Thursday, June 14, 2012

SMB IT Continuity

You might be thinking that as a small or medium sized organization that business continuity isn't that important to you. In particular with your small IT department you may not realize just how important this sort of planning can be to your organization's well being. The truth of the matter is that planning for business continuity from an IT perspective isn't horribly complicated, but does require thought and careful consideration.

In making a plan there's only a couple basic categories you need to worry about. You need to consider your personnel, your physical infrastructure, and your data. Depending on your size a list made of these portions of your organization may fit on a single page, or it may take an entire book. In either case it is important to take an inventory of what you have. For example a company of 5-10 employees might have a list like this:

Fred, Systems Administrator
Joe, HR/Accounting/etc
Linda, Sales
April, Sales
Alvin, Sales Manager
George, Owner

IT Equipment:
1 Server (Virtualization host)
6 Desktop Computers (Model: xxxx)
1 Color Printer (Model: xxxx)
1 B&W Printer (Model: xxxx)

1 Email server VM
1 Domain controller VM
Local desktop data (Users)
1 Webserver VM
1 Financial Management VM (Terminal services)

 As you can see, even in a company that small there are a lot of things to worry about if something goes wrong. And if the size of that company were to increase over time, that list would only grow in size and complexity.

Once we have some semblance of and idea of what we have, we then have to figure out what our priorities are. By this I mean we need to decide what people and things are absolutely required for the business to run, and what after that assists in making it perform more efficiently. Again I suggest coming up with some sort of list but this time ordering by priority, or adding a priority designation. In the case of the company above it looks like as far as equipment goes the most important bit is the server. For the data they likely would need at minimum the Domain controller VM, Email VM and the Financial Management VM data in order to begin operating. A list describing would look like this:

Critical Needs:

IT Equipment:
Virtualization host
2 Desktop computers

Domain Controller VM
Email VM
Financial Management VM

After that you would list the other stuff in increasing categories of importance. What this allows your organization to do is prioritize its time in what it's working to bring back online in the event of a catastrophe. You avoid spending time on portions of your infrastructure that may be able to wait and thus could end up saving the organization a substantial sum of capital.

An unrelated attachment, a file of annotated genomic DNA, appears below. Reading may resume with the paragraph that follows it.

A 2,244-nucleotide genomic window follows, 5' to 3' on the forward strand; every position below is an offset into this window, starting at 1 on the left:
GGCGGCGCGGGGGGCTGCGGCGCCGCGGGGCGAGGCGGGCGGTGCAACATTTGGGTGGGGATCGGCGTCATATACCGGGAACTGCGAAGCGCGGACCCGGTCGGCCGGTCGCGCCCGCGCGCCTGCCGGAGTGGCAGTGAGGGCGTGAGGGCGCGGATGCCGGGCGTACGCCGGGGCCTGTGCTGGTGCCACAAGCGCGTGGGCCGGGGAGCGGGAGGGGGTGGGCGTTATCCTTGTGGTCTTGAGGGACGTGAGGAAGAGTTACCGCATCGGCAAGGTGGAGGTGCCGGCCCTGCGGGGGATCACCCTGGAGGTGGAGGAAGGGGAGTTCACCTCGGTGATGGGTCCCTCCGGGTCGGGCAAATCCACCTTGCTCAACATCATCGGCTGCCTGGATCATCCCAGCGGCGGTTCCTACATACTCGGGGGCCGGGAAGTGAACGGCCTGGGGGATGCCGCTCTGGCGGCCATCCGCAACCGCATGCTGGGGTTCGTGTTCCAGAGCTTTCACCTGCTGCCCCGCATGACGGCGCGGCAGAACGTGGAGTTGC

So knowing what's important, and what you have is all well and good but what are we going to do about preserving it? Emergencies are unpredictable (obviously) and you need a strategy in place that allows you to get back to an operating status in hours (not days). You need to have an offsite location to store a backup of your data, and perhaps a few pieces of hardware to get you by in a pinch. When I say offsite location that doesn't necessarily mean a sophisticated data center or even another office itself. If you are a small organization your cash flow might not allow for something that elaborate, and in that event you could even use a residence. It just has to be somewhere that  you outfit with a decent broadband connection, and reliable electricity.

Once you've picked and outfitted a proper offsite location you have to come up with a data backup plan. Using the backup solution of your choice you will need to maintain an offsite copy of anything deemed important. I suggest using a two tiered approach to going about this. First start by taking a local backup of everything at the file level, image level, and application level (Database, mail, etc) giving you one solid copy. After this you'll want to set up file level backups (and smaller application level) that occur across to your offsite. After you have started moving data off site regularly you will want to pair that with an image backup (and any larger application level backups) that is dumped to a local spot. This scenario gives you the fall back you need in the event of a disaster, but also gives you the easy access you need for smaller incidents.

As you may be aware by reading this blog in the past I do have a bit of a favorite when it comes to products that help out with business continuity and disaster recovery planning. The 3X Appliance is an excellent solution for this sort of thing and certainly deserves a look. They've posted an article here that talks a bit about its usefulness for business continuity.

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